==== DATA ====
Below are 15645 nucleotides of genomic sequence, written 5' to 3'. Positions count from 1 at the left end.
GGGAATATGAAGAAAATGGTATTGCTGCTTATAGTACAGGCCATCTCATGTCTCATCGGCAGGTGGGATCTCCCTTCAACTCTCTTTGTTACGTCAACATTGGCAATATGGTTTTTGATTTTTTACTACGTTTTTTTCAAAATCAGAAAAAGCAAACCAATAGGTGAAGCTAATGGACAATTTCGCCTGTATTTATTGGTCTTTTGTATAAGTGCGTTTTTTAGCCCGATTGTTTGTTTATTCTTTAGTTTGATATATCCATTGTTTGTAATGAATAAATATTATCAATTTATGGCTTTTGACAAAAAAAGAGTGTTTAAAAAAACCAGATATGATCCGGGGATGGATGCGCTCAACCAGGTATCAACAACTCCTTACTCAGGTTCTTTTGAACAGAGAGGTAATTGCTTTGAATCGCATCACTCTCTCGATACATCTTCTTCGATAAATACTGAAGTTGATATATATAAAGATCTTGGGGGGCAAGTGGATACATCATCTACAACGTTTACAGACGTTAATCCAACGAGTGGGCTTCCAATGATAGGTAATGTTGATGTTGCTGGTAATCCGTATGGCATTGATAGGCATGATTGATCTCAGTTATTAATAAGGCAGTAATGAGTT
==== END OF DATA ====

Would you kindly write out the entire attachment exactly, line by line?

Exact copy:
Below are 15645 nucleotides of genomic sequence, written 5' to 3'. Positions count from 1 at the left end.
GGGAATATGAAGAAAATGGTATTGCTGCTTATAGTACAGGCCATCTCATGTCTCATCGGCAGGTGGGATCTCCCTTCAACTCTCTTTGTTACGTCAACATTGGCAATATGGTTTTTGATTTTTTACTACGTTTTTTTCAAAATCAGAAAAAGCAAACCAATAGGTGAAGCTAATGGACAATTTCGCCTGTATTTATTGGTCTTTTGTATAAGTGCGTTTTTTAGCCCGATTGTTTGTTTATTCTTTAGTTTGATATATCCATTGTTTGTAATGAATAAATATTATCAATTTATGGCTTTTGACAAAAAAAGAGTGTTTAAAAAAACCAGATATGATCCGGGGATGGATGCGCTCAACCAGGTATCAACAACTCCTTACTCAGGTTCTTTTGAACAGAGAGGTAATTGCTTTGAATCGCATCACTCTCTCGATACATCTTCTTCGATAAATACTGAAGTTGATATATATAAAGATCTTGGGGGGCAAGTGGATACATCATCTACAACGTTTACAGACGTTAATCCAACGAGTGGGCTTCCAATGATAGGTAATGTTGATGTTGCTGGTAATCCGTATGGCATTGATAGGCATGATTGATCTCAGTTATTAATAAGGCAGTAATGAGTT